Why was I feeling inadequate, angry, and torn between family and academia, just like first-generation college students feel? I was a graduate student with a college degree, damn it! Shouldn’t these feelings be gone by now?
When I was admitted to graduate school, I was ecstatic. In my journal I wrote that I was “excited to meet new people, excited to direct my own research, excited to re-engage with the learning process no matter how much sleep I lose in the process.” While reading this journal excerpt a year later, these feelings, which had been so salient when I wrote them, now seemed so very distant. My excitement had been tempered by the struggles I was encountering daily.
On the surface I appeared to be a thriving student: I was passionate about my research area, engaged in my community, and receiving excellent marks for my work. Inside, though, my feelings were different, obscuring my once-clear view that graduate school was the right choice for me. I was having feelings of inadequacy, anger toward those who misrepresented me, and discomfort in being forced to choose family over academia (or more often the reverse). These feeling were not unfamiliar; they had accompanied me throughout much my undergraduate career as a first-generation student. And once again, they even had me contemplating dropping out.
As an undergraduate I could tell you all the ways in which I was different than my peers. But if you asked me what a first-generation student was, I would have told you that that is a student whose parents had immigrated to America. I didn’t learn the term’s true meaning until well after college, when I became a college success advisor at a non-profit focused on low-income first-generation students. From daily interactions with students and reading foundation research reports, I came to understand the many impacts that being first-gen has on college students.
At that point I felt my feelings as an undergraduate were justified. However, I did not understand why these feelings were recurring for me as a graduate student. I tried to cast them off, telling myself that I was unjustified in having them. I had a degree now. How could I still be claiming the status of first-generation student? Things got pretty dire: I felt I didn’t belong there and thought it might be better if I left graduate school. Getting nowhere with my own internal debates, I knew I needed to expand the conversation beyond myself.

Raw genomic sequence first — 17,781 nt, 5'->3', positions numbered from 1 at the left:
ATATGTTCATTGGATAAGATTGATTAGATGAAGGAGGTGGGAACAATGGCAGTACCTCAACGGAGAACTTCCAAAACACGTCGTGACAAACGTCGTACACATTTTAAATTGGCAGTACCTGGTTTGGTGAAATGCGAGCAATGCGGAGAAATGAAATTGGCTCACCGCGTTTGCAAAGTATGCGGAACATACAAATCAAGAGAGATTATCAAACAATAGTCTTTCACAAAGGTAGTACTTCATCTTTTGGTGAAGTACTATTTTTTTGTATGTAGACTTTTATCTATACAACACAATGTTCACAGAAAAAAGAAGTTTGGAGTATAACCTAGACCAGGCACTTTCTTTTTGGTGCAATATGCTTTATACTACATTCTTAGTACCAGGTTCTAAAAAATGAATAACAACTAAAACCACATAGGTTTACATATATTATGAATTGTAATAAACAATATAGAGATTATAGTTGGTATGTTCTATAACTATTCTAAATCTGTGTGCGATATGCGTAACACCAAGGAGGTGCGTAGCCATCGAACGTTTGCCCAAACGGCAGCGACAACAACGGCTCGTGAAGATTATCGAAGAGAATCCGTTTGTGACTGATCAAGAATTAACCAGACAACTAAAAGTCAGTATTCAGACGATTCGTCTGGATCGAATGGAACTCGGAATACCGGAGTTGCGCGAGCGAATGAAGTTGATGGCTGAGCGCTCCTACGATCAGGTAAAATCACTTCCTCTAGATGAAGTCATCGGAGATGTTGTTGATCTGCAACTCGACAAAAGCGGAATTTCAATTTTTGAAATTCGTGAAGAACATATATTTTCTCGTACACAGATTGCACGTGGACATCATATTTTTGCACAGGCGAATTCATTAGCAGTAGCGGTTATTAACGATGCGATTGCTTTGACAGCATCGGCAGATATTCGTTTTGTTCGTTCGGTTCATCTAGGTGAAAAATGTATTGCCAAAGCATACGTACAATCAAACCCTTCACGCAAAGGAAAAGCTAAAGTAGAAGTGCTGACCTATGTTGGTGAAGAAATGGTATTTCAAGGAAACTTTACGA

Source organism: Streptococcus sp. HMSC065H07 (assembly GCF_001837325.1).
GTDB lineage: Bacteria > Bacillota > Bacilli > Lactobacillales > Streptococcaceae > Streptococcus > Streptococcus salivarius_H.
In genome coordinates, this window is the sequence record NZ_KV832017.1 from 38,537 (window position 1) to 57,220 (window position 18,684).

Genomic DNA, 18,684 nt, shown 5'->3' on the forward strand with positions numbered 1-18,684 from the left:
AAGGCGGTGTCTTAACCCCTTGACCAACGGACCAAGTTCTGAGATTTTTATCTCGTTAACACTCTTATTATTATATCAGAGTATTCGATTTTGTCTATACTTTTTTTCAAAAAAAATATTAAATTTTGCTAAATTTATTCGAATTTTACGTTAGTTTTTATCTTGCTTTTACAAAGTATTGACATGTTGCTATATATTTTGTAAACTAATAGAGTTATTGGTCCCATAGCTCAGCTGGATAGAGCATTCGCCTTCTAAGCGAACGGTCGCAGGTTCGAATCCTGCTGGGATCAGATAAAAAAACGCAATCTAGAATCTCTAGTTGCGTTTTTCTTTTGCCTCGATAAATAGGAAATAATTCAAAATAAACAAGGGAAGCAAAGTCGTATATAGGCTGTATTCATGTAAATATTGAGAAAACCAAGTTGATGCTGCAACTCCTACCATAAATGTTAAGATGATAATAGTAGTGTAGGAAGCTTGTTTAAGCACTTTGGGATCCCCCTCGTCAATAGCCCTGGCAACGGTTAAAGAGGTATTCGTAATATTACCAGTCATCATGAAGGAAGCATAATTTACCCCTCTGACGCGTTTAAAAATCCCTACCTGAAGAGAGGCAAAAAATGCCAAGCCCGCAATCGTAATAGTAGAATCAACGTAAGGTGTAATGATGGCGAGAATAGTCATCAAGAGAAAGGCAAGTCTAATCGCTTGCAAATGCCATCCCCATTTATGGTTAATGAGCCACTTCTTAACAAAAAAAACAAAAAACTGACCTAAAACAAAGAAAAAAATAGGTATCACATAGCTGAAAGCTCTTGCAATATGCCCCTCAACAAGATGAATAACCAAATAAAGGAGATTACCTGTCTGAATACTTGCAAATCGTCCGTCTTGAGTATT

I reached out to fellow graduate students who identified as having been first-generation undergraduates, to plan a conversation about our experiences as graduate students. I was surprised by the response and the diversity of the group that gathered. There were M.A., Ph.D., and M.D. candidates in the room, hailing from departments across the university. Our discussion that evening was varied and wide reaching, touching on family responsibility, institutional values, cultural capital, academic structures, (human) social networks, and personal passions. We each shared personal struggles with our identity as graduate students who also were first-generation.
At the conversation’s close I realized that none of us would ever stop being a first-generation student. We each would face trials that would go unnoticed by our peers, struggle with assumptions made by our advisors about our preparation and financial situation, and worry about the widening gap growing between ourselves and our families. Despite these trials, which might continue to lie ahead, I felt affirmed in knowing that there were others like me who claimed their identity as a first-generation student even in graduate school. My peers had shown me that my feelings were justified and embracing them was essential to my healing process. When I acknowledged these feelings as part of my identity as a first-generation student, I was able to take action confronting them, letting them go, and most importantly, moving beyond them to fully embrace my experience as a graduate student.
A self-defined “community alchemist” Adj hails from Providence Rhode Island where she honed her skills as an artist and educator. Her practice has taken her across the country and globe as a teacher, documentarian, artist and special projects coordinator. Adj completed her Masters at Brown University in Public Humanities and Cultural Heritage and currently lives in the Twin Cities with her partner and their cat Bodyslam.
Dave Joseph says
thanks you for your insightful and articulate piece. How wonderful that you realized the importance of connecting with others in similar circumstances, that prompted the support and relief that arose when others shared the complexity of their situations. Your experience and your ability to reflect on and articulate it are a wonderful gift that I hope you will continue sharing with others in written form and direct contact. So much of the “burden” that people carry often has to do with the sense of isolation and uniqueness that people experience.
We spoke a couple years ago, I can’t remember the exact nature of our conversation, but I recall meeting you at the Rhode Island rock gym.
With deep appreciation for your thoughtfulness and perceptiveness,
Public Conversations Project